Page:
IF YOU struggle with sleep, you may have tried everything from hot baths to meditation apps.
But have you considered training your diet?
Experts say this could be the key to improving sleep, but it’s often overlooked.
Marie-Pierre St-Onge, an associate professor of nutritional medicine at Columbia University in New York, has researched the topic for nearly a decade.
She speaks dish is an “unrecognized contributor” to good or bad sleep.
And her work has repeatedly returned similar findings.
She says cutting back on sugar and saturated fat, while increasing fiber, can be the key to a good night’s sleep.
Dr. St-Onge wrote in an article for Magazine worth knowing: “Our studies over the past seven years have shown that eating more fiber, less saturated fat and sugar during the day leads to deeper and less disturbed sleep at night.
“It can be especially helpful to eat a Mediterranean-style diet rich in fruits and vegetables, legumes, nuts, whole grains and olive oil.”
The Med diet is also low in red and processed meat as well as full-fat dairy, with more fish-based dishes.
“In our study, people who followed this diet were 1.4 times more likely to sleep well at night and 35 percent less likely to have insomnia,” said Dr.
She explains that these foods are rich in tryptophan.
The human body cannot make amino acids on its own but can be consumed in foods such as chicken, eggs, bananas, cheese, fish, nuts and seeds, turkey and tofu.
Tryptophan is commonly used as a supplement to alleviate sleep disorders, including insomnia.
While evidence for its effects on sleep needs to be solidified, experts suggest it may act as a precursor to sleep-inducing chemicals in the brain.
It increases the body’s natural sleep hormone melatonin.
Melatonin makes us feel sleepy in the evening – the opposite of cortisol, which helps wake us up in the morning.
The body begins to produce this substance in the evening when it starts to get dark outside and continues to increase throughout the night.
“Other foods — including tomatoes, pineapples, tart cherries, bananas, apples, vegetable oils, nuts and animal products — contain melatonin,” says Dr.
“Eating such melatonin-rich foods may also increase your own melatonin levels, although research on this is scant.”
One of Dr St-Onge’s most recent research papers was published in the August issue of the journal Nutrition Annual Review, the Daily Mail’s Good healthy reported.
The article states that “an entire diet rich in fruits, vegetables, beans, and other sources of tryptophan and melatonin” has been shown to predict favorable sleep outcomes.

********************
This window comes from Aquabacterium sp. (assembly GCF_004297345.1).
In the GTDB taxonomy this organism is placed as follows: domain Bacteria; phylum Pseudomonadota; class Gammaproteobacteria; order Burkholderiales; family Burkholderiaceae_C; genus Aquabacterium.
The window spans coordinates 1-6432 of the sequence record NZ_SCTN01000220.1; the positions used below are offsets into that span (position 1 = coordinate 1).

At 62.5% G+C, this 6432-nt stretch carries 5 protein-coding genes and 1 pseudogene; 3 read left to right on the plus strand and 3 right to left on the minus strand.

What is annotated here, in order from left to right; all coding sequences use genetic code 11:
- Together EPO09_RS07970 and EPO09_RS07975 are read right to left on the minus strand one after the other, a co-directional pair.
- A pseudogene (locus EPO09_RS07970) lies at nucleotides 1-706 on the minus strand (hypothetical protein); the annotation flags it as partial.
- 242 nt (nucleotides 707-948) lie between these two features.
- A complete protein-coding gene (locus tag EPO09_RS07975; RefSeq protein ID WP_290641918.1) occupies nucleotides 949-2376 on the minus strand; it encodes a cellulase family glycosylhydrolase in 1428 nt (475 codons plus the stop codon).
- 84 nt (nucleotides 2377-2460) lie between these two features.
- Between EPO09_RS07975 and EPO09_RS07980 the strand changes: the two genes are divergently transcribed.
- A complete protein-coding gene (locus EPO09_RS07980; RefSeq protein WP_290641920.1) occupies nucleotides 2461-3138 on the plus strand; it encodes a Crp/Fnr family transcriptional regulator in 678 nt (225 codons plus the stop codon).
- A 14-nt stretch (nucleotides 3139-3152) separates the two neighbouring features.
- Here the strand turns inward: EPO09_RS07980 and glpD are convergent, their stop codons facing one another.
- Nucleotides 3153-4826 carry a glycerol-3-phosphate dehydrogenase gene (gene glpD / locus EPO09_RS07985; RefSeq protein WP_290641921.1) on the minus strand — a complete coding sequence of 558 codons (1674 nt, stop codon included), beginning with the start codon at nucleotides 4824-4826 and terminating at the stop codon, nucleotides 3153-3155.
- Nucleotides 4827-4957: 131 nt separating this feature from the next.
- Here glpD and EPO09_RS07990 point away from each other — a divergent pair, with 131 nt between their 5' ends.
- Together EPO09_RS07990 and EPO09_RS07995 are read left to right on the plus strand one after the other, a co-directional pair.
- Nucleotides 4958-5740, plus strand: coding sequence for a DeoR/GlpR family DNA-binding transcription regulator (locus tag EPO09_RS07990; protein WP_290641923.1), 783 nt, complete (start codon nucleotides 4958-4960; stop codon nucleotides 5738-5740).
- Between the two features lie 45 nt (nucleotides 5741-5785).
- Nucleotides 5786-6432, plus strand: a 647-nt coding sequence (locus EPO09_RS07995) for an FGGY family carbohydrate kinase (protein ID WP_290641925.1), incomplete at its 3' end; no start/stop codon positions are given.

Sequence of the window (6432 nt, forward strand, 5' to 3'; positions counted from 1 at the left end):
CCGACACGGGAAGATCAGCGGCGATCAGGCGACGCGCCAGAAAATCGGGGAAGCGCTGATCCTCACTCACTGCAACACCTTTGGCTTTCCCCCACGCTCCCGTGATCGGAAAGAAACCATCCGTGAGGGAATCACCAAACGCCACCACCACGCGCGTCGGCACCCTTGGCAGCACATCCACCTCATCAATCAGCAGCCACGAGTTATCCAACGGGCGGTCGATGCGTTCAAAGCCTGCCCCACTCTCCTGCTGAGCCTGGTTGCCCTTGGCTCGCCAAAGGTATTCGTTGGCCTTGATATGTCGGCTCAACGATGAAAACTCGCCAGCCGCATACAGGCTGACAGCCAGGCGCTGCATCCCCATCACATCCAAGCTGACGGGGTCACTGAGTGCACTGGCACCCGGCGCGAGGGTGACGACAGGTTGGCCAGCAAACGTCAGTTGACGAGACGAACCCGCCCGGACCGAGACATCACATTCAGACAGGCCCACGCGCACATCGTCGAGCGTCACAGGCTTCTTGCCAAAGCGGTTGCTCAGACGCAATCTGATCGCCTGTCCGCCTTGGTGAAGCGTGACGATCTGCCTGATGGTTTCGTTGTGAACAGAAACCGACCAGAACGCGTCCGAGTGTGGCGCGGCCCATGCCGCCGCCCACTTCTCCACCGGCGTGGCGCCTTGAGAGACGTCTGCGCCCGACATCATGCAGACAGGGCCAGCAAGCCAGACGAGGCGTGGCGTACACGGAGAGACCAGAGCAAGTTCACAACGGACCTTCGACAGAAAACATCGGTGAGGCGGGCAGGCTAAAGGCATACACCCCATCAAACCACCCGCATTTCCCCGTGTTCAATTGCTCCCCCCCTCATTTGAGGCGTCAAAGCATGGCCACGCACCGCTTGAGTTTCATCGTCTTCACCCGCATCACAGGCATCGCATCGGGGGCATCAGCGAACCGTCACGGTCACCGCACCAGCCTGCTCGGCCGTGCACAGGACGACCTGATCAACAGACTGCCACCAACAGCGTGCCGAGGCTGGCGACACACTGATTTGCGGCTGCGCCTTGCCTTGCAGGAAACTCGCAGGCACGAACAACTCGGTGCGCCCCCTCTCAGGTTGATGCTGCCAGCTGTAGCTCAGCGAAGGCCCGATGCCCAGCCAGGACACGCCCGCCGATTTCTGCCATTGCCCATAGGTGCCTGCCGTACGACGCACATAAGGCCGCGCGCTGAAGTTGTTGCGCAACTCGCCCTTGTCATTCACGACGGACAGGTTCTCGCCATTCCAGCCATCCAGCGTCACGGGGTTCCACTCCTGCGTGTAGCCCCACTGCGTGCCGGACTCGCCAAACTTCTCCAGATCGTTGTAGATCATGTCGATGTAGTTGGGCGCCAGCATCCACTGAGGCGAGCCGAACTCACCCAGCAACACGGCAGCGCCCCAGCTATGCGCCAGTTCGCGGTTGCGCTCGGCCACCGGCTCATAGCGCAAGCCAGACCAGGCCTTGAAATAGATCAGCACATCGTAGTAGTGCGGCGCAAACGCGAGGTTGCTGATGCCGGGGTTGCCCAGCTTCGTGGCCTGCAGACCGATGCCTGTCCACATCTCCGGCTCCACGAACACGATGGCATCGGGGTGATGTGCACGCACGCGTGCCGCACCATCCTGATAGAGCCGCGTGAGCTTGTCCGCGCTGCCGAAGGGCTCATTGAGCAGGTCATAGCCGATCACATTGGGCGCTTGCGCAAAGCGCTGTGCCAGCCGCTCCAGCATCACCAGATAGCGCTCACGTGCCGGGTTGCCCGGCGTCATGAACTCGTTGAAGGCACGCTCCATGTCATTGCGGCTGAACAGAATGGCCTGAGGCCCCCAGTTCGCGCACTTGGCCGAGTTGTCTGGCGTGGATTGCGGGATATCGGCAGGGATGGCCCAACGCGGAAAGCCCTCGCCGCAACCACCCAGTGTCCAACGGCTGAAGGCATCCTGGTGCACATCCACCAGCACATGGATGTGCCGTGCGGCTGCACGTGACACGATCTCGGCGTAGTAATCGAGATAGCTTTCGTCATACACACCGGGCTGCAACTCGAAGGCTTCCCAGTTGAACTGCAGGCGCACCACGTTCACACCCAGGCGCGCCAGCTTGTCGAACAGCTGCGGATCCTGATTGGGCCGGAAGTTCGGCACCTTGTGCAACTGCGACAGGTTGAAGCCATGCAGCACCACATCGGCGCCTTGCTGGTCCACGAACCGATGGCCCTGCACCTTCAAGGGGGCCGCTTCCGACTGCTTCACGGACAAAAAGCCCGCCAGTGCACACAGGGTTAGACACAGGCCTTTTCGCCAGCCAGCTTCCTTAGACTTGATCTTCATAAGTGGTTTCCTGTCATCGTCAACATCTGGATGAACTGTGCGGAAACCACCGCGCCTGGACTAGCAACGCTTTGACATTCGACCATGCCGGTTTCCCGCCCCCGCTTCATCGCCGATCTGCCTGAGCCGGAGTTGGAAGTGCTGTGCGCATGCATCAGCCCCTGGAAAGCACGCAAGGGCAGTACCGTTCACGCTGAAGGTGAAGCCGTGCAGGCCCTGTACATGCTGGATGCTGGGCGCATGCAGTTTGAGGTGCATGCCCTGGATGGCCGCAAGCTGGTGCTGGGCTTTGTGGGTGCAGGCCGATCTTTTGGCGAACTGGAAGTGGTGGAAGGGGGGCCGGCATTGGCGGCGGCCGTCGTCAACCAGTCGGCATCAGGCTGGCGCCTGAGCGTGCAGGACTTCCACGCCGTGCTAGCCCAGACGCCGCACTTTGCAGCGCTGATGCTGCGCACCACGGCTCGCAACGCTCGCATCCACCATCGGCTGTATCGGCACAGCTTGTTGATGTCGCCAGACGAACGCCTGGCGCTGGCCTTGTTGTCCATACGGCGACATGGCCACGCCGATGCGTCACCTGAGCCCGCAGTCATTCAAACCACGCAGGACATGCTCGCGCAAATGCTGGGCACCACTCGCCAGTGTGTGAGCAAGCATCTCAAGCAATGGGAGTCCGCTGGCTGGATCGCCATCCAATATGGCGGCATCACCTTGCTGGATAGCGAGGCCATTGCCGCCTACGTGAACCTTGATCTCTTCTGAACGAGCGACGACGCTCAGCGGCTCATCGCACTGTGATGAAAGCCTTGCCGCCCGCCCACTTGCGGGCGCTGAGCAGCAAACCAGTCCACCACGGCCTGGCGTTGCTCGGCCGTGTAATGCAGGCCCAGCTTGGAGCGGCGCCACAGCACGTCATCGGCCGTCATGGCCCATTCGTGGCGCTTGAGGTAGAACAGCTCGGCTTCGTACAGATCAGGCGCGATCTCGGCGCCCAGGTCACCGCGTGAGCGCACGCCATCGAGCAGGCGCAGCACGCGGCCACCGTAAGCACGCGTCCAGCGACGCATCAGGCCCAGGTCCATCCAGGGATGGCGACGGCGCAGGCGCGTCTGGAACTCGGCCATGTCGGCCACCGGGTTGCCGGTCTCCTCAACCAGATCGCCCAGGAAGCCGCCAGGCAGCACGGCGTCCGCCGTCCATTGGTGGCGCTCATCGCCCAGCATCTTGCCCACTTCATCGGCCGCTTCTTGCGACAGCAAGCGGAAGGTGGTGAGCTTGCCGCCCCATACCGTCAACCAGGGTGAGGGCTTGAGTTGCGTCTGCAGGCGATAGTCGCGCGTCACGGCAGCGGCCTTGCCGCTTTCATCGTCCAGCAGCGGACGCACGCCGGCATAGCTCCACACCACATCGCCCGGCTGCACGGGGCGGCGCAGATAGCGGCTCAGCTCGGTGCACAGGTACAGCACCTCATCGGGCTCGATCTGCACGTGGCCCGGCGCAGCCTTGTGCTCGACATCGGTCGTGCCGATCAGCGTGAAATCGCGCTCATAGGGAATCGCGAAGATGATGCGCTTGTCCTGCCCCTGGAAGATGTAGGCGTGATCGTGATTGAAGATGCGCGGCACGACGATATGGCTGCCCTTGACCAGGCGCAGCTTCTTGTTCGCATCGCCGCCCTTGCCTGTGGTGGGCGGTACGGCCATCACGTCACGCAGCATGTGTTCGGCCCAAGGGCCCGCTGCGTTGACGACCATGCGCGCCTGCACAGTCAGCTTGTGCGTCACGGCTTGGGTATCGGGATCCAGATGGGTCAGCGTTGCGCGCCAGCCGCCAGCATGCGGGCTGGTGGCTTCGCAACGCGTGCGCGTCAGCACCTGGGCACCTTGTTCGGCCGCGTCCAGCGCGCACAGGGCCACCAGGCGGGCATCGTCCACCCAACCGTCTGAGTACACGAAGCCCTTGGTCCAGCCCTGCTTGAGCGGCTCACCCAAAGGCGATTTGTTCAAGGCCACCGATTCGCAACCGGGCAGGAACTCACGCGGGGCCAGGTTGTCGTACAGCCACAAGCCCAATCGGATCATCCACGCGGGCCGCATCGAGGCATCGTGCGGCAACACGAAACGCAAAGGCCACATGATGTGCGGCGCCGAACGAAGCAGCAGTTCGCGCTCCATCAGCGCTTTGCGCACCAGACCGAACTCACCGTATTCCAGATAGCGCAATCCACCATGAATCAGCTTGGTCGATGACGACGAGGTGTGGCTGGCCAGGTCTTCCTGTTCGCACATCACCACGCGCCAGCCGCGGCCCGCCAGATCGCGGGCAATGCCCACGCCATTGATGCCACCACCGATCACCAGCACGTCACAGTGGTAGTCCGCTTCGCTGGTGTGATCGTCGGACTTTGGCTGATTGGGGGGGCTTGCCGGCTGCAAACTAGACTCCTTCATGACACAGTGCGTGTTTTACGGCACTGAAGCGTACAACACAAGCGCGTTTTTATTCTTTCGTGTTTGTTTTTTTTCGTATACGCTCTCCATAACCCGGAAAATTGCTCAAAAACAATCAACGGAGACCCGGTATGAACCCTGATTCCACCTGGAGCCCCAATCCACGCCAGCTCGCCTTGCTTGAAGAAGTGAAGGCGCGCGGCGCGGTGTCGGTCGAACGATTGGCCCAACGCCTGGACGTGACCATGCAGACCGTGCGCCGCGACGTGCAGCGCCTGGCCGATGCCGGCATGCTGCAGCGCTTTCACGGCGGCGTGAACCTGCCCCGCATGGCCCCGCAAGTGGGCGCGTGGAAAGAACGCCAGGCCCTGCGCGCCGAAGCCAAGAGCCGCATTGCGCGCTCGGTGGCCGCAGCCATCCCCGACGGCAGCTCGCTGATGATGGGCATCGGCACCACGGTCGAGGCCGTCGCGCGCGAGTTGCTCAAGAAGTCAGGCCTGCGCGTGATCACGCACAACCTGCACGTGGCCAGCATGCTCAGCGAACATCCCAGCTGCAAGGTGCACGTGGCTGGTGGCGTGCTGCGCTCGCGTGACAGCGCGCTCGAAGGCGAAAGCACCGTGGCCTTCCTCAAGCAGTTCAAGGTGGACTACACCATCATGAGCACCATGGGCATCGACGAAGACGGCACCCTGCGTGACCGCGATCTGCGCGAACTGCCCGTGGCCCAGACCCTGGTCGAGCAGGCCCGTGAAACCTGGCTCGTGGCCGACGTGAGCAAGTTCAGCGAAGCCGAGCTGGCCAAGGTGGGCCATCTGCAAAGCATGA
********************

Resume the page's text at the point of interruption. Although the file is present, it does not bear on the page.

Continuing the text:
Dr. St-Onge’s says her work has shown fiber contributes to the best “sleep efficiency”, Good Health reports.
A diet rich in both fiber and tryptophan is Mediterranean diet, Considered the healthiest in the world after several studies showed its disease-preventing links.
Catherine Collins, an NHS dietitian based in Surrey, said: “The Mediterranean diet is the gold standard of diets, there’s no doubt about that.
“However, studies to date have not involved enough people or been conducted over a long enough time to be able to say with certainty that its specific ingredients aid in sleep.”
She adds that she believes there is still not enough evidence to recommend a single diet or ingredient as a way to improve sleep.
Saturated fat is the type of fat found in butter, lard, buttermilk, fatty meats, and cheeses.
On the other hand, sugar is most dangerous in its refined form (such as cookies, cakes and carbonated drinks) when eaten in excess of the NHS recommendation of 30g a day.
In a 2016 study, 26 volunteers ate healthy meals for four days, followed by what they wanted on day five.
During that time, the researchers monitored their sleep with specialized machines.
Dr St-Onge said: ‘On day five, it took them almost twice as long to fall asleep – 12 minutes longer – than on the previous day.
They also spent about five minutes less in deep sleep, which is the most restorative stage of sleep when memories are formed and cells regenerate.
It doesn’t seem like much. But in fact, they slept 15% less deeply than on nights they had eaten full.
The good news is that the effects of a healthy diet on sleep seem to occur on the same night.
Experts already know this by looking at specific foods and drinks like coffee, drinking too close to bedtime can keep you up all night.
Dr St-Onge said: “Ultimately, poor sleep and poor diet can be a vicious cycle: Sleep deprivation leads to poor-quality dietary choices, which in turn induce sleep. low quality.
“But we can interrupt this cycle and turn it around.
“Eating well throughout the day can induce better, more restful sleep – which, in turn, can contribute to making better food choices.”
There are a number of factors that contribute to our sleeping habits, from genetics to lifestyle choices and state of physical and mental health.
https://www.thesun.ie/health/8188310/diet-trick-cure-sleep-problems/ I’m a Dietitian and Here’s a Simple Tip to Cure Your Sleep Problems